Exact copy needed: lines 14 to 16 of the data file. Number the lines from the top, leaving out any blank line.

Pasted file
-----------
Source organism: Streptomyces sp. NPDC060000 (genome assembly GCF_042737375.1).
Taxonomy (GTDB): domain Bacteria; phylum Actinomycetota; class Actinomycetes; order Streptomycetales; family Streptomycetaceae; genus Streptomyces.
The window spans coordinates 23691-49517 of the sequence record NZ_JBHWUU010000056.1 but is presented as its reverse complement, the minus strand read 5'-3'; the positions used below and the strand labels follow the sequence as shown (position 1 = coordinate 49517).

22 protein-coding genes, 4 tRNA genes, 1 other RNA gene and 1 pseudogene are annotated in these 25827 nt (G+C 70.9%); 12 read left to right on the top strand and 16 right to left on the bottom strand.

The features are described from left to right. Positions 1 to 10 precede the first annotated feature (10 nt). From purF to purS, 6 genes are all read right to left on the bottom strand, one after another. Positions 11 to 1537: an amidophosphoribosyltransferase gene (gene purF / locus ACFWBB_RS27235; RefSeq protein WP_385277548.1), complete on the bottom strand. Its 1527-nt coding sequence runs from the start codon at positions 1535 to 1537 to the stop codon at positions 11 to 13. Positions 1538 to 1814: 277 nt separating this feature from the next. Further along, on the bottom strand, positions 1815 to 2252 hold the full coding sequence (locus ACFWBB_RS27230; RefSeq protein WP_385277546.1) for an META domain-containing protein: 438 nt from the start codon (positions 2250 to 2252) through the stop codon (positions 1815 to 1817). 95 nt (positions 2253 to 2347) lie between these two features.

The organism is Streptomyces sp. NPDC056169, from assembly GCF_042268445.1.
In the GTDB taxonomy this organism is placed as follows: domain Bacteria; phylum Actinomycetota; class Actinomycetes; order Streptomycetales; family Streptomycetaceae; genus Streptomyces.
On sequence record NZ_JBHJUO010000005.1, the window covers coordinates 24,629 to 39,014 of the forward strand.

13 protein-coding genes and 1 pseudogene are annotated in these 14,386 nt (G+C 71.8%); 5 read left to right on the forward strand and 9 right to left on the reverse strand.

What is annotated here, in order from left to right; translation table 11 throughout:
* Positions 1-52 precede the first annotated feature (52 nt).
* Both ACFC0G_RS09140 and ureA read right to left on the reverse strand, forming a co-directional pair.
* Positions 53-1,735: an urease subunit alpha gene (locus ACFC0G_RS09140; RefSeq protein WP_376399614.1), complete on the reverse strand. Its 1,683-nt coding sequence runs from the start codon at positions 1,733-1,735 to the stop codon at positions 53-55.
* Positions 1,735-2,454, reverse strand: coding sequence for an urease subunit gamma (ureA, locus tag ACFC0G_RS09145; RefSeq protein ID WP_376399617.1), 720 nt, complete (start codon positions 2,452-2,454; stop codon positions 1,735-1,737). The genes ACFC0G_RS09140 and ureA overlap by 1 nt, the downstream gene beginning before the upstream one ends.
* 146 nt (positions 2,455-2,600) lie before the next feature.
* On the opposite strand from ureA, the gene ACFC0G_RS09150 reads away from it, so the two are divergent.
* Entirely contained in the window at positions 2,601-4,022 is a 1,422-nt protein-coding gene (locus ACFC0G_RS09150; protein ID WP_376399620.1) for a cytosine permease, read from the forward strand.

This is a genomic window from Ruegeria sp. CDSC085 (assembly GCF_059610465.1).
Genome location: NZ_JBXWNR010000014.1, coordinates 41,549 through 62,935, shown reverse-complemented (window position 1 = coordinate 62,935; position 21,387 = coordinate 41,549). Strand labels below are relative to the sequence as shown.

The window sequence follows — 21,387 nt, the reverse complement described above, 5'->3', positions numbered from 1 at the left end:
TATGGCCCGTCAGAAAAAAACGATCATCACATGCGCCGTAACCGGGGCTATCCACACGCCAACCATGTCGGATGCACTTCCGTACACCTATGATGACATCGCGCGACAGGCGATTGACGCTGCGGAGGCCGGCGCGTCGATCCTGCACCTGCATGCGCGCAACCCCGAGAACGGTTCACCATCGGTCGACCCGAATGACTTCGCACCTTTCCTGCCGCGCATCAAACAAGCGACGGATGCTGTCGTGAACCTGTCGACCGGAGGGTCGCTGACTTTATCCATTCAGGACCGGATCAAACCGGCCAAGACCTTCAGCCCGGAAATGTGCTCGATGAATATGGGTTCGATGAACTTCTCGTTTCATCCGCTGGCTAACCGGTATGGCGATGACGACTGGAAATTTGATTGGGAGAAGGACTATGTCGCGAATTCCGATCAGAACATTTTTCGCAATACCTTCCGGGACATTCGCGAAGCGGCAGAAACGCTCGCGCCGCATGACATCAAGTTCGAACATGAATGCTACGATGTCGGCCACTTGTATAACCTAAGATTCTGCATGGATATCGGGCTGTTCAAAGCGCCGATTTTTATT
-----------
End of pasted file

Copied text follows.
* Positions 1,735-2,454, reverse strand: coding sequence for an urease subunit gamma (ureA, locus tag ACFC0G_RS09145; RefSeq protein ID WP_376399617.1), 720 nt, complete (start codon positions 2,452-2,454; stop codon positions 1,735-1,737). The genes ACFC0G_RS09140 and ureA overlap by 1 nt, the downstream gene beginning before the upstream one ends.
* 146 nt (positions 2,455-2,600) lie before the next feature.
* On the opposite strand from ureA, the gene ACFC0G_RS09150 reads away from it, so the two are divergent.